OSAKA, JAPAN: US President Donald Trump said on Saturday he was ready for a "historic" deal with China as he kicked off a hotly awaited meeting with China's Xi Jinping, with the world watching to see if they can strike a deal over their long-running trade war.
After a first day dominated by public shows of bonhomie, all eyes at the G20 turned to a pivotal showdown between the two rivals that has huge implications for the global economy.
The meeting kicked off in a positive tone, with Trump saying: "It would be historic if we could do a fair trade deal... We are totally open to it."
For his part, Xi said that "dialogue" was better than confrontation after both sides had slapped tit-for-tat tariffs on each other's goods.
Even before Donald Trump sat down with his Chinese counterpart, the US president grabbed the headlines with a surprise tweet inviting Kim Jong Un to meet for a handshake at the demilitarised zone between North and South Korea.
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Trump has said he expects a "productive" meeting but has also warned he is prepared to slap tariffs on all Chinese imports if no deal can be struck on the sidelines of the G20.
Trump had earlier confirmed that the leaders would discuss Chinese telecoms firm Huawei, which Washington has banned over security concerns. Beijing reportedly wants the restrictions lifted as part of any trade truce.
Experts believe the most that will be agreed is a truce and a pledge to keep talking, although markets are not ruling out a complete collapse or a surprise breakthrough given the US president's mercurial nature.
The first tete-a-tete between the leaders of the world's top two economies since the last G20 in December has cast a long shadow over this year's gathering in Osaka, where differences over climate change have also been laid bare.
China's state-run Xinhua news agency said the meeting was a "unique opportunity for the two sides to find new common ground in easing trade tensions and bring the troubled ties back onto the right track".
However, the commentary also warned the US "needs to place itself on an equal footing with China" and "accommodate China's legitimate concerns".
Economists say that a lengthy trade war could be crippling for the global economy at a time when headwinds including increased geopolitical tensions and Brexit are blowing hard.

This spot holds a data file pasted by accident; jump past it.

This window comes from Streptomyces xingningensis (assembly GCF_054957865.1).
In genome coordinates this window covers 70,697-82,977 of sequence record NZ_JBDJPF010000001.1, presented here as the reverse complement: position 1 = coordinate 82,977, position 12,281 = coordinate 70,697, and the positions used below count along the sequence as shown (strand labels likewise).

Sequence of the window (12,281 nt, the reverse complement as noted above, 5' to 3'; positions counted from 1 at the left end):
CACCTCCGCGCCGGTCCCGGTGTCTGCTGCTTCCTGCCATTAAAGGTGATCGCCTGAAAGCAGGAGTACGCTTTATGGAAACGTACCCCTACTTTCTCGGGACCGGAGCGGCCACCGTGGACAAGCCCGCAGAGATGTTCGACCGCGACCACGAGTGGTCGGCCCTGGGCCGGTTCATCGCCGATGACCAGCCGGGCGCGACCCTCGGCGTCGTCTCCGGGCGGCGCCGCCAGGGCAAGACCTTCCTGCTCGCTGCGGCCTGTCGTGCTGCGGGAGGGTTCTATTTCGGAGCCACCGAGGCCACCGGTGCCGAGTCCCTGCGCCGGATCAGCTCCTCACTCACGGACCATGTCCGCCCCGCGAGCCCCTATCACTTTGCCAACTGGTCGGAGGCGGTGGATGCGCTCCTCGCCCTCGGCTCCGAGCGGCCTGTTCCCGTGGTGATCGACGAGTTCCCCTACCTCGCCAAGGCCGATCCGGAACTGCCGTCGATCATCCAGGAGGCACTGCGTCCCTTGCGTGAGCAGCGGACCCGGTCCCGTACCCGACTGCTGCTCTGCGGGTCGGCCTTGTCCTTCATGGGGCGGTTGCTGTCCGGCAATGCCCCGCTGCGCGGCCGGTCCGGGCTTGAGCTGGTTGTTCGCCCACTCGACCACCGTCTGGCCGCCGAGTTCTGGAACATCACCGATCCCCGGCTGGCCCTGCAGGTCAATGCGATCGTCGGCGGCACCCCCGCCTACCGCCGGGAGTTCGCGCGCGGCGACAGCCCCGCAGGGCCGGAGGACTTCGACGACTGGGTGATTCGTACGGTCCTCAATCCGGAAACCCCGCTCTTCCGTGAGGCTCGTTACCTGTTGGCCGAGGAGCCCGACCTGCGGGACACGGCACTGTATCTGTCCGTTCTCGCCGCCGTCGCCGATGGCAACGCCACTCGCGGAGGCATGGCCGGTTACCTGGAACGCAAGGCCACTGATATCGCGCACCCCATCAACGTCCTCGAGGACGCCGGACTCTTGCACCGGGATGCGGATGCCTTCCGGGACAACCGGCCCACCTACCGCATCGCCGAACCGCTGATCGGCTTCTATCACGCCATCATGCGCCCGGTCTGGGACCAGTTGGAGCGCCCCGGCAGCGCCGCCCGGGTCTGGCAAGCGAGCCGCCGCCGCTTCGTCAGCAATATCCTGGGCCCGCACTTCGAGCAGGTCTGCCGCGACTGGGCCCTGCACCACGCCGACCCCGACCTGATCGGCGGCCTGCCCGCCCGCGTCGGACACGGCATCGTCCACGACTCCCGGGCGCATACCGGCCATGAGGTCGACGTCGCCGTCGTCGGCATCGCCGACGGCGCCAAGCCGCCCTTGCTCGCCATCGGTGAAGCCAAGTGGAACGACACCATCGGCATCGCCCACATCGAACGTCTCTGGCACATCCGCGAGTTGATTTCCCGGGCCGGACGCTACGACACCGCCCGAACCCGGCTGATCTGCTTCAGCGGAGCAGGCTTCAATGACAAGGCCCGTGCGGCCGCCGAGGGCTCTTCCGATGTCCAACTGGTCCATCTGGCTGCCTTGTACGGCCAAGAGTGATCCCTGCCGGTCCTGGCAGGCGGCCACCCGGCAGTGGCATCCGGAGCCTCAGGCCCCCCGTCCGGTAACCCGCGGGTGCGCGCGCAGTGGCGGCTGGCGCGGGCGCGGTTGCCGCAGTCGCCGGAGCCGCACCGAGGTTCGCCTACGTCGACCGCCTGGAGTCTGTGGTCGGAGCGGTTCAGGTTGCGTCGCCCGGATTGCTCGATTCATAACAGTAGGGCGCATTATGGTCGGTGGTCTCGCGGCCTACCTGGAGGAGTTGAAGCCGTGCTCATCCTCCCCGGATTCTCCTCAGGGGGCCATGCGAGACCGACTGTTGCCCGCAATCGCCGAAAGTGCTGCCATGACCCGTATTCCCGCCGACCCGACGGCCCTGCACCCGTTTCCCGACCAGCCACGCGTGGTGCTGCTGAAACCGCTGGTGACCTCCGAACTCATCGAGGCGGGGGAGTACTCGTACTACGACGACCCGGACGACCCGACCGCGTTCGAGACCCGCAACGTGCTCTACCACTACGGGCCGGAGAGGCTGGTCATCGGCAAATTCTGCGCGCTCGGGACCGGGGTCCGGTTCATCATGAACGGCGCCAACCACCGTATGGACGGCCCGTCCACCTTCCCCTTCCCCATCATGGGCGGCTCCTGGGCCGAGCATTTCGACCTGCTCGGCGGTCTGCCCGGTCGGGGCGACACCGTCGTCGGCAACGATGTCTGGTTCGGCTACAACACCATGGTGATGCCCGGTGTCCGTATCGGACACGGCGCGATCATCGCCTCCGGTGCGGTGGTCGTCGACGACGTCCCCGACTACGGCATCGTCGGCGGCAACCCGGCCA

On Friday, the European Union and the South American trade bloc Mercosur sealed a blockbuster trade deal after 20 years of talks, with European Commission President Jean-Claude Juncker hailing it as a "strong message" in support of "rules-based trade."
Trade is far from the only contentious issue on the table, with climate change proving another major sticking point.
Japan is seeking consensus between EU leaders who want strong action and an American administration committed to withdrawing from the Paris climate agreement.
But diplomatic sources said Washington was trying to win countries over to its side and Japanese officials acknowledged they faced a diplomatic uphill battle.
By Saturday morning, almost no language on climate change had been agreed and doubts lingered over whether a final statement would even see the light of day.
A diplomatic source said it had been a "difficult" night, with the American negotiator pushing a "very tough position" and a group including France standing united against watering down the climate language in the final statement.
Trump has dominated the headlines from the summit, and once again caught observers by surprise by tweeting early on Saturday that he was open to meeting Kim while in South Korea this weekend.
"If Chairman Kim of North Korea sees this, I would meet him at the Border/DMZ just to shake his hand and say Hello(?)!," he wrote.
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Several experts, however, said the focus on Trump and the talks with China struck at the heart of the G20 format, created to craft a united global response to the Lehman Brothers crisis.
"With much of the fate of the global economy and the likely direction of markets hanging on the outcome of this pivotal Trump-Xi meeting, we think things will get worse before they get better," said ING Economics.
And the focus on bilateral meetings on the sidelines of the summit once again sparked doubts about the future of the gathering, experts said.
"The G20 was created as a forum for cooperation and the question may well be 'have we reached the point where it can no longer serve that purpose'," Thomas Bernes from the Centre for International Governance Innovation told AFP.